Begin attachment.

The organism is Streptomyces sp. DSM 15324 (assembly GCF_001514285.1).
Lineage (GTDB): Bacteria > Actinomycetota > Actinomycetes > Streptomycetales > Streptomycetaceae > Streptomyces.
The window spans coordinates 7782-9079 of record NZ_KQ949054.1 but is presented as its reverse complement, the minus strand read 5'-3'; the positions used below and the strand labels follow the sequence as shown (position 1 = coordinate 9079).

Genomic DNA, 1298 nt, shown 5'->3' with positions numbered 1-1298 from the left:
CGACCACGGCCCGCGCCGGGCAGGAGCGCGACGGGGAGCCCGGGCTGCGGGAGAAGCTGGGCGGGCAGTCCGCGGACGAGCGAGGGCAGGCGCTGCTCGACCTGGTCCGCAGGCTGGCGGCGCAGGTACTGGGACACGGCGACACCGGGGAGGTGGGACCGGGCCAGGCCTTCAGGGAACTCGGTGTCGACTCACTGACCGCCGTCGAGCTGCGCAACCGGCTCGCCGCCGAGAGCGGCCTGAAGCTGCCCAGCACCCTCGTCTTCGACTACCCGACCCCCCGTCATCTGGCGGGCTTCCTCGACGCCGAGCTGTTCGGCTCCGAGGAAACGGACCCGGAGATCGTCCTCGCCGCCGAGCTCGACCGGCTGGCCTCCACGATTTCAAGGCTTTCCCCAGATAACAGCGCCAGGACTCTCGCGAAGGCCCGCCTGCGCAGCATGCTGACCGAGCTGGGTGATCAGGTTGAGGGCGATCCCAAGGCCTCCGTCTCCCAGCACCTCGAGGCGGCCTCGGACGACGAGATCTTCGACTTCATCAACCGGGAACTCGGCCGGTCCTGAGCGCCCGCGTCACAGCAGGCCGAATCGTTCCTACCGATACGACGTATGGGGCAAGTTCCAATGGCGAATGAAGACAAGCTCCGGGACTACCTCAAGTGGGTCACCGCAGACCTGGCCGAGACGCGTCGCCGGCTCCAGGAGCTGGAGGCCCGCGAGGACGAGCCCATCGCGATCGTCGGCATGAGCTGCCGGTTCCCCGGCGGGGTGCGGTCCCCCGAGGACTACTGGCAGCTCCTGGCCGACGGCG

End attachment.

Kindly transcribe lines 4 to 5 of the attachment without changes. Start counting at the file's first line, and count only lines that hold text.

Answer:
Genomic DNA, 1298 nt, shown 5'->3' with positions numbered 1-1298 from the left:
CGACCACGGCCCGCGCCGGGCAGGAGCGCGACGGGGAGCCCGGGCTGCGGGAGAAGCTGGGCGGGCAGTCCGCGGACGAGCGAGGGCAGGCGCTGCTCGACCTGGTCCGCAGGCTGGCGGCGCAGGTACTGGGACACGGCGACACCGGGGAGGTGGGACCGGGCCAGGCCTTCAGGGAACTCGGTGTCGACTCACTGACCGCCGTCGAGCTGCGCAACCGGCTCGCCGCCGAGAGCGGCCTGAAGCTGCCCAGCACCCTCGTCTTCGACTACCCGACCCCCCGTCATCTGGCGGGCTTCCTCGACGCCGAGCTGTTCGGCTCCGAGGAAACGGACCCGGAGATCGTCCTCGCCGCCGAGCTCGACCGGCTGGCCTCCACGATTTCAAGGCTTTCCCCAGATAACAGCGCCAGGACTCTCGCGAAGGCCCGCCTGCGCAGCATGCTGACCGAGCTGGGTGATCAGGTTGAGGGCGATCCCAAGGCCTCCGTCTCCCAGCACCTCGAGGCGGCCTCGGACGACGAGATCTTCGACTTCATCAACCGGGAACTCGGCCGGTCCTGAGCGCCCGCGTCACAGCAGGCCGAATCGTTCCTACCGATACGACGTATGGGGCAAGTTCCAATGGCGAATGAAGACAAGCTCCGGGACTACCTCAAGTGGGTCACCGCAGACCTGGCCGAGACGCGTCGCCGGCTCCAGGAGCTGGAGGCCCGCGAGGACGAGCCCATCGCGATCGTCGGCATGAGCTGCCGGTTCCCCGGCGGGGTGCGGTCCCCCGAGGACTACTGGCAGCTCCTGGCCGACGGCG